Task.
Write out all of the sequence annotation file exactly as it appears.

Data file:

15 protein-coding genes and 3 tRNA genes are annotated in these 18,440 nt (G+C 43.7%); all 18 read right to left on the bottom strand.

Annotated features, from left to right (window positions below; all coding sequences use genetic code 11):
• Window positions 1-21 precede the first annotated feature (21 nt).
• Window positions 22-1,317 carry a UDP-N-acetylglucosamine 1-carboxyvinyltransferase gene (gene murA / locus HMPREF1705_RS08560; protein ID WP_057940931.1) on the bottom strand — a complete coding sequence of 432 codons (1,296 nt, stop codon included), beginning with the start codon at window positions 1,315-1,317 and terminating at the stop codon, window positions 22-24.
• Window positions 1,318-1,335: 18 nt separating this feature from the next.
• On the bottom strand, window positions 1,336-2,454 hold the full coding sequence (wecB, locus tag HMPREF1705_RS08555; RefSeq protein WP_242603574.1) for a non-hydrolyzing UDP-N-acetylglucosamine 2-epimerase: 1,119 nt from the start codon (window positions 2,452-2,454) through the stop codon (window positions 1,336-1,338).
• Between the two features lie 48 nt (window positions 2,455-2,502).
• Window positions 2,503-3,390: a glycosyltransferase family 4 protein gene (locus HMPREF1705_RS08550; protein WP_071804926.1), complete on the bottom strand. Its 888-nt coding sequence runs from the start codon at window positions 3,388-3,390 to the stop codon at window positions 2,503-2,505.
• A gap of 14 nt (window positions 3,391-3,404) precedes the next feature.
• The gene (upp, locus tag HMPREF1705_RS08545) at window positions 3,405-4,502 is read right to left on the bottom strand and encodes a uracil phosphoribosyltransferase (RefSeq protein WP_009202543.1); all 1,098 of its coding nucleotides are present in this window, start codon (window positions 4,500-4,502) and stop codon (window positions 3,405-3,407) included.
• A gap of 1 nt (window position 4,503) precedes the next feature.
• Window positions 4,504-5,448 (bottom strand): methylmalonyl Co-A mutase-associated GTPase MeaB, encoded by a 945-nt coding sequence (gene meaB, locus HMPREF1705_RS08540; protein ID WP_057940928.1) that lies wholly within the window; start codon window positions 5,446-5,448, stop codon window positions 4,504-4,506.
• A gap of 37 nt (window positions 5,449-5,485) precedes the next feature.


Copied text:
15 protein-coding genes and 3 tRNA genes are annotated in these 18,440 nt (G+C 43.7%); all 18 read right to left on the bottom strand.

Annotated features, from left to right (window positions below; all coding sequences use genetic code 11):
• Window positions 1-21 precede the first annotated feature (21 nt).
• Window positions 22-1,317 carry a UDP-N-acetylglucosamine 1-carboxyvinyltransferase gene (gene murA / locus HMPREF1705_RS08560; protein ID WP_057940931.1) on the bottom strand — a complete coding sequence of 432 codons (1,296 nt, stop codon included), beginning with the start codon at window positions 1,315-1,317 and terminating at the stop codon, window positions 22-24.
• Window positions 1,318-1,335: 18 nt separating this feature from the next.
• On the bottom strand, window positions 1,336-2,454 hold the full coding sequence (wecB, locus tag HMPREF1705_RS08555; RefSeq protein WP_242603574.1) for a non-hydrolyzing UDP-N-acetylglucosamine 2-epimerase: 1,119 nt from the start codon (window positions 2,452-2,454) through the stop codon (window positions 1,336-1,338).
• Between the two features lie 48 nt (window positions 2,455-2,502).
• Window positions 2,503-3,390: a glycosyltransferase family 4 protein gene (locus HMPREF1705_RS08550; protein WP_071804926.1), complete on the bottom strand. Its 888-nt coding sequence runs from the start codon at window positions 3,388-3,390 to the stop codon at window positions 2,503-2,505.
• A gap of 14 nt (window positions 3,391-3,404) precedes the next feature.
• The gene (upp, locus tag HMPREF1705_RS08545) at window positions 3,405-4,502 is read right to left on the bottom strand and encodes a uracil phosphoribosyltransferase (RefSeq protein WP_009202543.1); all 1,098 of its coding nucleotides are present in this window, start codon (window positions 4,500-4,502) and stop codon (window positions 3,405-3,407) included.
• A gap of 1 nt (window position 4,503) precedes the next feature.
• Window positions 4,504-5,448 (bottom strand): methylmalonyl Co-A mutase-associated GTPase MeaB, encoded by a 945-nt coding sequence (gene meaB, locus HMPREF1705_RS08540; protein ID WP_057940928.1) that lies wholly within the window; start codon window positions 5,446-5,448, stop codon window positions 4,504-4,506.
• A gap of 37 nt (window positions 5,449-5,485) precedes the next feature.